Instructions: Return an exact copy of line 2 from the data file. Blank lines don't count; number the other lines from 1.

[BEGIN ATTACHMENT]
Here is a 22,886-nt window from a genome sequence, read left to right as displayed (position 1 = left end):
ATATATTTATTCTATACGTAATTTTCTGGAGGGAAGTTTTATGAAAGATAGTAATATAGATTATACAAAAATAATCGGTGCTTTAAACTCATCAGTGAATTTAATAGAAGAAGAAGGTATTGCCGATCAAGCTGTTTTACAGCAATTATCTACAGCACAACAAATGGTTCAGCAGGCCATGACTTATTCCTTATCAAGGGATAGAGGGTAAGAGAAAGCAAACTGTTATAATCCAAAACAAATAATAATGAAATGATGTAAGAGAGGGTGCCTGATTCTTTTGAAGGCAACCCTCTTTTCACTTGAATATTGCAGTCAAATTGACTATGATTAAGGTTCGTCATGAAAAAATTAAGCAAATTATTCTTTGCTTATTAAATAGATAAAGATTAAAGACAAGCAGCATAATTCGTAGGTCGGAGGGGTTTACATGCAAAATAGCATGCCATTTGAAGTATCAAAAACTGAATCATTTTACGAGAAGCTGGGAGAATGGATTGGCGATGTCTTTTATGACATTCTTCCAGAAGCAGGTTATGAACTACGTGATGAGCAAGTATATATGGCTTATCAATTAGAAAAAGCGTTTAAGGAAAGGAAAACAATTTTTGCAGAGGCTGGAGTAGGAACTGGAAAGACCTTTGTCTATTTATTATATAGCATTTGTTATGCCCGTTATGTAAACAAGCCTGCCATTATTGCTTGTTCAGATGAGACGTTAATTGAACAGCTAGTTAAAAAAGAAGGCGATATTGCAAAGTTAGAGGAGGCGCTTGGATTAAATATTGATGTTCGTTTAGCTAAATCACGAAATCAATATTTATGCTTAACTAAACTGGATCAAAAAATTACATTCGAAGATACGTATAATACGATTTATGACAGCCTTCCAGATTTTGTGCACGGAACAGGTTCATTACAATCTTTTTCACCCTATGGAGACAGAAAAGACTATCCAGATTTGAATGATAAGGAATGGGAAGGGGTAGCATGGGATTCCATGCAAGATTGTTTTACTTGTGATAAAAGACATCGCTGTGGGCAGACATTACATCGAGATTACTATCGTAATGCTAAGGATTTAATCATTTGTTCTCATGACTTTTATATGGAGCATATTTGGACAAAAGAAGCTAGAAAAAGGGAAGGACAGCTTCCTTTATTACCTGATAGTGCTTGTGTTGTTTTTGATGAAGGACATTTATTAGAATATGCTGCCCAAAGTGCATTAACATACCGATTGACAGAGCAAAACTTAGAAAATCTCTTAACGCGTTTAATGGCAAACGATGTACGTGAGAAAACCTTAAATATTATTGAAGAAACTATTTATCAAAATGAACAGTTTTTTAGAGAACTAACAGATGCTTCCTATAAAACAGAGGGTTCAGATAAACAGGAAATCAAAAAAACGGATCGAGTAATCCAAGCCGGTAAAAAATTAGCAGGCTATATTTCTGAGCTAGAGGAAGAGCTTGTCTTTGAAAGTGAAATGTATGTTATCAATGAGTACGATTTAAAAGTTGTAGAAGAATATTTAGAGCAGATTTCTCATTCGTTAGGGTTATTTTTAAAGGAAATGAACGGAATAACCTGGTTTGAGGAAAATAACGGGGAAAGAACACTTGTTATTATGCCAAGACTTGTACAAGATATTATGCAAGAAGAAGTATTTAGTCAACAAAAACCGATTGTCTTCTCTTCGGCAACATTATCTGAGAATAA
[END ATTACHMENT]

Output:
ATATATTTATTCTATACGTAATTTTCTGGAGGGAAGTTTTATGAAAGATAGTAATATAGATTATACAAAAATAATCGGTGCTTTAAACTCATCAGTGAATTTAATAGAAGAAGAAGGTATTGCCGATCAAGCTGTTTTACAGCAATTATCTACAGCACAACAAATGGTTCAGCAGGCCATGACTTATTCCTTATCAAGGGATAGAGGGTAAGAGAAAGCAAACTGTTATAATCCAAAACAAATAATAATGAAATGATGTAAGAGAGGGTGCCTGATTCTTTTGAAGGCAACCCTCTTTTCACTTGAATATTGCAGTCAAATTGACTATGATTAAGGTTCGTCATGAAAAAATTAAGCAAATTATTCTTTGCTTATTAAATAGATAAAGATTAAAGACAAGCAGCATAATTCGTAGGTCGGAGGGGTTTACATGCAAAATAGCATGCCATTTGAAGTATCAAAAACTGAATCATTTTACGAGAAGCTGGGAGAATGGATTGGCGATGTCTTTTATGACATTCTTCCAGAAGCAGGTTATGAACTACGTGATGAGCAAGTATATATGGCTTATCAATTAGAAAAAGCGTTTAAGGAAAGGAAAACAATTTTTGCAGAGGCTGGAGTAGGAACTGGAAAGACCTTTGTCTATTTATTATATAGCATTTGTTATGCCCGTTATGTAAACAAGCCTGCCATTATTGCTTGTTCAGATGAGACGTTAATTGAACAGCTAGTTAAAAAAGAAGGCGATATTGCAAAGTTAGAGGAGGCGCTTGGATTAAATATTGATGTTCGTTTAGCTAAATCACGAAATCAATATTTATGCTTAACTAAACTGGATCAAAAAATTACATTCGAAGATACGTATAATACGATTTATGACAGCCTTCCAGATTTTGTGCACGGAACAGGTTCATTACAATCTTTTTCACCCTATGGAGACAGAAAAGACTATCCAGATTTGAATGATAAGGAATGGGAAGGGGTAGCATGGGATTCCATGCAAGATTGTTTTACTTGTGATAAAAGACATCGCTGTGGGCAGACATTACATCGAGATTACTATCGTAATGCTAAGGATTTAATCATTTGTTCTCATGACTTTTATATGGAGCATATTTGGACAAAAGAAGCTAGAAAAAGGGAAGGACAGCTTCCTTTATTACCTGATAGTGCTTGTGTTGTTTTTGATGAAGGACATTTATTAGAATATGCTGCCCAAAGTGCATTAACATACCGATTGACAGAGCAAAACTTAGAAAATCTCTTAACGCGTTTAATGGCAAACGATGTACGTGAGAAAACCTTAAATATTATTGAAGAAACTATTTATCAAAATGAACAGTTTTTTAGAGAACTAACAGATGCTTCCTATAAAACAGAGGGTTCAGATAAACAGGAAATCAAAAAAACGGATCGAGTAATCCAAGCCGGTAAAAAATTAGCAGGCTATATTTCTGAGCTAGAGGAAGAGCTTGTCTTTGAAAGTGAAATGTATGTTATCAATGAGTACGATTTAAAAGTTGTAGAAGAATATTTAGAGCAGATTTCTCATTCGTTAGGGTTATTTTTAAAGGAAATGAACGGAATAACCTGGTTTGAGGAAAATAACGGGGAAAGAACACTTGTTATTATGCCAAGACTTGTACAAGATATTATGCAAGAAGAAGTATTTAGTCAACAAAAACCGATTGTCTTCTCTTCGGCAACATTATCTGAGAATAA